A Tale of Two Cities, written by Charles Dickens, takes place during the French Revolution. The book centers on the heroic attempts of Sydney Carton and Charles Darnay. Sydney Carton puts on the façade of being insolent and indifferent, but his true nature is expressed in the book when he puts others first, defends Charles, and dies for the ones he loves. Charles Darnay is a once wealthy aristocrat whose attempts at heroism include going back to France, his financial sacrifice, and the noble way in which he was willing to face his death.
Sydney Carton is a true hero in the way that he puts others first. He shows this quality as he works for Stryver to save the wrongfully accused from death and when he goes back to France to try to help put a stop the bloodshed. Carton has a better perspective on the situation in France as opposed to Charles Darnay. Darnay also possesses worthy heroic qualities. However, the reader could interpret a misuse of them. Darnay's return to France to save Gabelle and help save the peasants was very notable, but probably not the most intelligent act to make. The revolutionaries of France were known to try to trick aristocrats into coming back to murder them. Darnay could have been walking into his death.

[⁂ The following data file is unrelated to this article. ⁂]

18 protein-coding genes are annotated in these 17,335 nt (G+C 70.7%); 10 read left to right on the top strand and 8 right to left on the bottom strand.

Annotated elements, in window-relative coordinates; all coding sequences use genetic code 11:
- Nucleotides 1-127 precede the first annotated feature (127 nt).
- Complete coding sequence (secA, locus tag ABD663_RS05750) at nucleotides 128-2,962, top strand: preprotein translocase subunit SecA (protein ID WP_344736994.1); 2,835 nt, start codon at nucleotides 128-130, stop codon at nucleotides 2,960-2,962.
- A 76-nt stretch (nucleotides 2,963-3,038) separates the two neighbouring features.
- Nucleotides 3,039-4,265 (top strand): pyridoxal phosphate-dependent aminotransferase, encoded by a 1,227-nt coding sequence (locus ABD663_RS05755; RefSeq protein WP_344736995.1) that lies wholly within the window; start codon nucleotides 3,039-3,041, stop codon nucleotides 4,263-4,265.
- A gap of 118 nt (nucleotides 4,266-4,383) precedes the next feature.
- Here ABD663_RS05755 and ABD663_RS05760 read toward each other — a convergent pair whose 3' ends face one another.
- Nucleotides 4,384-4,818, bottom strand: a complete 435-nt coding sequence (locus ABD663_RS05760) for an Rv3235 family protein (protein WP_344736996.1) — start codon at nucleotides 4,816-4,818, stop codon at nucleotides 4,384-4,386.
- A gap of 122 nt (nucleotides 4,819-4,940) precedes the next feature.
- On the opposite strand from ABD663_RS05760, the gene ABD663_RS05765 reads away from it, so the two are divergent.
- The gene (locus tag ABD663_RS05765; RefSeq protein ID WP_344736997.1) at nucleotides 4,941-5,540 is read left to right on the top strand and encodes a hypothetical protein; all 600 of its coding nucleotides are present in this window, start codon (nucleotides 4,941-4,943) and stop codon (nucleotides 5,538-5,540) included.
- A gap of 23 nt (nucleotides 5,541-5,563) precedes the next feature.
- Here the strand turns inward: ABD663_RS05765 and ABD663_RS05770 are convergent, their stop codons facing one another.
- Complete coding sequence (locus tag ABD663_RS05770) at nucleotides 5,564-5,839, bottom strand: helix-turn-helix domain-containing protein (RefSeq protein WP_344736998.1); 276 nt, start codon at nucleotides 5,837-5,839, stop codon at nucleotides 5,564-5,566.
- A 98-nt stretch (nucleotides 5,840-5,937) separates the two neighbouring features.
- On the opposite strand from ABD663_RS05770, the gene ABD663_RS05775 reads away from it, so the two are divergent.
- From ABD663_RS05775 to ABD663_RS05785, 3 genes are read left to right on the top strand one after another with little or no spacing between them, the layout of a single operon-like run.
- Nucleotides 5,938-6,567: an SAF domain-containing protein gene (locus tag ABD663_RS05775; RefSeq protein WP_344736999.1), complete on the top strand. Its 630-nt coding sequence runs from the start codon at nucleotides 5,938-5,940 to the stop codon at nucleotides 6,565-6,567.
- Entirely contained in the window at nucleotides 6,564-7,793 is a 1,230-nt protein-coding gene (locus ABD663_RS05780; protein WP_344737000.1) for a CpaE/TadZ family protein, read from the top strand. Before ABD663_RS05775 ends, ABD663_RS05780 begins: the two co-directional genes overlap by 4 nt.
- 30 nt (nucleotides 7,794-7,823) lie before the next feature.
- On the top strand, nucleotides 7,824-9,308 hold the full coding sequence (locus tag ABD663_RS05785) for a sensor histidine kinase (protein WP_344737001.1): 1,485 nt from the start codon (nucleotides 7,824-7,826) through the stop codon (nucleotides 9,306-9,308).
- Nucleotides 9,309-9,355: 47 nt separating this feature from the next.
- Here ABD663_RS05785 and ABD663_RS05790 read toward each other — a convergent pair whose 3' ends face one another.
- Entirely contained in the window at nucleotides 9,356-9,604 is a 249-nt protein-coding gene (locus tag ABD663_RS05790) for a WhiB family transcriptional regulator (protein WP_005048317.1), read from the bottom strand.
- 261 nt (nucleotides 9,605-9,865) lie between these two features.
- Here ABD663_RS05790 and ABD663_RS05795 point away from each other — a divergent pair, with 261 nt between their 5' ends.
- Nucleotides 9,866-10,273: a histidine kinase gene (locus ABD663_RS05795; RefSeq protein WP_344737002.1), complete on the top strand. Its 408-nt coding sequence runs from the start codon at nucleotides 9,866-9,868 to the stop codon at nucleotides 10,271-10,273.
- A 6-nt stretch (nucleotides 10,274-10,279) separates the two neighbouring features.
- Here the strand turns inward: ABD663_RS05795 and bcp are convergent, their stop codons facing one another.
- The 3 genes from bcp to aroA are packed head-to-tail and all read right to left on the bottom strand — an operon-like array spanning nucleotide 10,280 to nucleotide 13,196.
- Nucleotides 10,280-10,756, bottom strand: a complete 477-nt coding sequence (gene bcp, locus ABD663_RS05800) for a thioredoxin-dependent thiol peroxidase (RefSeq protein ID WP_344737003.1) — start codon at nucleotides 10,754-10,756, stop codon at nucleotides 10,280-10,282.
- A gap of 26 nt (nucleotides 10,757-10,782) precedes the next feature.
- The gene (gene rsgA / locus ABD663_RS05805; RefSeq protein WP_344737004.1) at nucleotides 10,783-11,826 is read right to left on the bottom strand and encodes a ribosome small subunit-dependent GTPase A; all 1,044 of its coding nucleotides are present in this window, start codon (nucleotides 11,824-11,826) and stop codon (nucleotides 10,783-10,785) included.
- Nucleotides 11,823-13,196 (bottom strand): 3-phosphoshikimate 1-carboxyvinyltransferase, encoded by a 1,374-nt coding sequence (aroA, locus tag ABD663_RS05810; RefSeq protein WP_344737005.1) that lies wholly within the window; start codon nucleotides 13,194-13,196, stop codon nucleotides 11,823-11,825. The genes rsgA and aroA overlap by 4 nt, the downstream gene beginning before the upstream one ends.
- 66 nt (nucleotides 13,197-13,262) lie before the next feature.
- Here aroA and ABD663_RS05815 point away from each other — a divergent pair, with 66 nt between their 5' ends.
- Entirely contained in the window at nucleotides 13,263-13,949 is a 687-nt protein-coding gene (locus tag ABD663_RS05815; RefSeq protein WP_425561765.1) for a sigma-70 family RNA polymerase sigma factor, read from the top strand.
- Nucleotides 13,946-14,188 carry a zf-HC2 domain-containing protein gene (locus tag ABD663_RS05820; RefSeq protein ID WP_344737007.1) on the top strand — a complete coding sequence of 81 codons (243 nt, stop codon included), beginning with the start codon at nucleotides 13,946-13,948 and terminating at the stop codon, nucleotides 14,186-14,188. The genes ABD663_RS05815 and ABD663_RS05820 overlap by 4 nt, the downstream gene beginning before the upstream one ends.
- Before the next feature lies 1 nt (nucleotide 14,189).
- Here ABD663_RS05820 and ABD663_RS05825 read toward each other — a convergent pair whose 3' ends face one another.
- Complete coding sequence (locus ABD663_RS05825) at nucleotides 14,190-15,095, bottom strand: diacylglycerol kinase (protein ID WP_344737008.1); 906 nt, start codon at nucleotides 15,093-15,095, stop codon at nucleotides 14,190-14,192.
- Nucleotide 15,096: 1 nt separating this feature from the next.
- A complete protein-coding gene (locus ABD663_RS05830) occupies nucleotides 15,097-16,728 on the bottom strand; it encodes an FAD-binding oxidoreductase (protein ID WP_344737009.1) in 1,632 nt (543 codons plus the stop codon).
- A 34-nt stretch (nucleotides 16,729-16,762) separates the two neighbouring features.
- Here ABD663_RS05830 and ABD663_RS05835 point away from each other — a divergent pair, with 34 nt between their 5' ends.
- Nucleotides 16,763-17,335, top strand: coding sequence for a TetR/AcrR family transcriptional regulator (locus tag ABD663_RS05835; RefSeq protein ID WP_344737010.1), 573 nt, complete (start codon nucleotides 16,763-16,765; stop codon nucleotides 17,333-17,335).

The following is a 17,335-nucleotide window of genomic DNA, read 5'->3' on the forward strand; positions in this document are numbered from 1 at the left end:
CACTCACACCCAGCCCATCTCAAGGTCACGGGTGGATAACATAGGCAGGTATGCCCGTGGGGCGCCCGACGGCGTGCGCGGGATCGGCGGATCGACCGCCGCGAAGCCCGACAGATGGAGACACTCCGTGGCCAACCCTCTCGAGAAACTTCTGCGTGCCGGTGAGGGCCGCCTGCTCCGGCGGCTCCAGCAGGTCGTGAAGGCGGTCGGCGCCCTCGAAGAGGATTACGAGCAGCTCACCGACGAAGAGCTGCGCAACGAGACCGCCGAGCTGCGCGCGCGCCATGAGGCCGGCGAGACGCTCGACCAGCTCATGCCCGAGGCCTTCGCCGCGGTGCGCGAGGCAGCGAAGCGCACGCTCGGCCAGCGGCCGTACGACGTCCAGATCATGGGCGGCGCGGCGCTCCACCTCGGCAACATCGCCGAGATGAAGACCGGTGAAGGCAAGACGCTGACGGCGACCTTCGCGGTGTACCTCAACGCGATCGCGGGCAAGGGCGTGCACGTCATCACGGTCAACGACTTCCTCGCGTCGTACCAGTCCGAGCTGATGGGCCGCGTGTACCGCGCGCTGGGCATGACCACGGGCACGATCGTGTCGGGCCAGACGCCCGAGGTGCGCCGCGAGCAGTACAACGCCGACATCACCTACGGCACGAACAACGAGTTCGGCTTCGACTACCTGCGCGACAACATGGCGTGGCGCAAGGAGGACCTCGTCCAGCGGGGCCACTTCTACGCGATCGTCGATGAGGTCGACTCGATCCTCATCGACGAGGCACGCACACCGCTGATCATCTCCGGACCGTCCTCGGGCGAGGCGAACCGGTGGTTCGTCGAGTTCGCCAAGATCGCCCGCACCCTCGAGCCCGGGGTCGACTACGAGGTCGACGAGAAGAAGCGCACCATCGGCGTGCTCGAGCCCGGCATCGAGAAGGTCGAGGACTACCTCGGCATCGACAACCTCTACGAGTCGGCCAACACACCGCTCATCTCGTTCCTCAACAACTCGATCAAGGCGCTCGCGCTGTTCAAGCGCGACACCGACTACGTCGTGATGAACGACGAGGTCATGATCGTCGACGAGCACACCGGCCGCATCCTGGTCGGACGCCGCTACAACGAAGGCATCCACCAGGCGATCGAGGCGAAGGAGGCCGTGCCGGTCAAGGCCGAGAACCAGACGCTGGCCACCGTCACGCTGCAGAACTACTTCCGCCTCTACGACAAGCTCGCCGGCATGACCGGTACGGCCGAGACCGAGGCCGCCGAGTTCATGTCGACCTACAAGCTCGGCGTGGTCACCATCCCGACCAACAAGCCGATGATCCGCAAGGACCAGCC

Darnay's financial sacrifice was also note-worthy, but once again not very intelligent. Darnay renounced his aristocracy and sacrificed the wealth that went along with it in favor of helping those in need. A reader might have thought it more appropriate when interpreting this book for Darnay to have owned up to his aristocratic name and attempted to change the government's problems, despite the problems that it caused him. It is true that Darnay was tried numerous times for treason. He was, however, acquitted more than once with the help of Carton.
An example includes Darnay's first trial where Carton forced the jury to realize that it was impossible to prove that Darnay was a passenger on the Dover Mail. He...
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